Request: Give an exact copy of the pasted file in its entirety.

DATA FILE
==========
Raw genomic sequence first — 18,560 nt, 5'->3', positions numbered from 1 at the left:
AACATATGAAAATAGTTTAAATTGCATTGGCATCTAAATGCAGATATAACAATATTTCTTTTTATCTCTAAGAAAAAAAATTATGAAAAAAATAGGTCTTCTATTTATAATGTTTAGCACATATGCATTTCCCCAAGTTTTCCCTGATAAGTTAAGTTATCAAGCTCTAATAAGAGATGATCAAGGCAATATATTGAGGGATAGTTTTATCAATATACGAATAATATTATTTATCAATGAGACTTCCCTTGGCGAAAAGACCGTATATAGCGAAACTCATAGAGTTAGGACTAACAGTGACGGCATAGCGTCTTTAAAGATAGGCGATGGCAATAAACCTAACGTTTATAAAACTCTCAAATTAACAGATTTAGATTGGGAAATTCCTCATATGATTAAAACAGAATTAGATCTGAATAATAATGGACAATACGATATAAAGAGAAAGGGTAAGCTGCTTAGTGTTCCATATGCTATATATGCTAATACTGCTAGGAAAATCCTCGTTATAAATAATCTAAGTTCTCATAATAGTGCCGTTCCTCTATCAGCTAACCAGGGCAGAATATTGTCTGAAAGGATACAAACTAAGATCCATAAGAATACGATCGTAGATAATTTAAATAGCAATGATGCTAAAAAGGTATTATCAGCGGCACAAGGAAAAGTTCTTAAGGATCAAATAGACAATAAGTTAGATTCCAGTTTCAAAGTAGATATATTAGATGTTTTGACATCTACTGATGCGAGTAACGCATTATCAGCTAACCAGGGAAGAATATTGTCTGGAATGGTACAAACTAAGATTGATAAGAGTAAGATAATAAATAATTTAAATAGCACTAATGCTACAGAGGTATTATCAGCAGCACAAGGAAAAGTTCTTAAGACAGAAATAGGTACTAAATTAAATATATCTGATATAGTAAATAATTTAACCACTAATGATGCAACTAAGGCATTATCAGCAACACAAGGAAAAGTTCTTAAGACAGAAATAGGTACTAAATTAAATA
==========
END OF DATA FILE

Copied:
Raw genomic sequence first — 18,560 nt, 5'->3', positions numbered from 1 at the left:
AACATATGAAAATAGTTTAAATTGCATTGGCATCTAAATGCAGATATAACAATATTTCTTTTTATCTCTAAGAAAAAAAATTATGAAAAAAATAGGTCTTCTATTTATAATGTTTAGCACATATGCATTTCCCCAAGTTTTCCCTGATAAGTTAAGTTATCAAGCTCTAATAAGAGATGATCAAGGCAATATATTGAGGGATAGTTTTATCAATATACGAATAATATTATTTATCAATGAGACTTCCCTTGGCGAAAAGACCGTATATAGCGAAACTCATAGAGTTAGGACTAACAGTGACGGCATAGCGTCTTTAAAGATAGGCGATGGCAATAAACCTAACGTTTATAAAACTCTCAAATTAACAGATTTAGATTGGGAAATTCCTCATATGATTAAAACAGAATTAGATCTGAATAATAATGGACAATACGATATAAAGAGAAAGGGTAAGCTGCTTAGTGTTCCATATGCTATATATGCTAATACTGCTAGGAAAATCCTCGTTATAAATAATCTAAGTTCTCATAATAGTGCCGTTCCTCTATCAGCTAACCAGGGCAGAATATTGTCTGAAAGGATACAAACTAAGATCCATAAGAATACGATCGTAGATAATTTAAATAGCAATGATGCTAAAAAGGTATTATCAGCGGCACAAGGAAAAGTTCTTAAGGATCAAATAGACAATAAGTTAGATTCCAGTTTCAAAGTAGATATATTAGATGTTTTGACATCTACTGATGCGAGTAACGCATTATCAGCTAACCAGGGAAGAATATTGTCTGGAATGGTACAAACTAAGATTGATAAGAGTAAGATAATAAATAATTTAAATAGCACTAATGCTACAGAGGTATTATCAGCAGCACAAGGAAAAGTTCTTAAGACAGAAATAGGTACTAAATTAAATATATCTGATATAGTAAATAATTTAACCACTAATGATGCAACTAAGGCATTATCAGCAACACAAGGAAAAGTTCTTAAGACAGAAATAGGTACTAAATTAAATA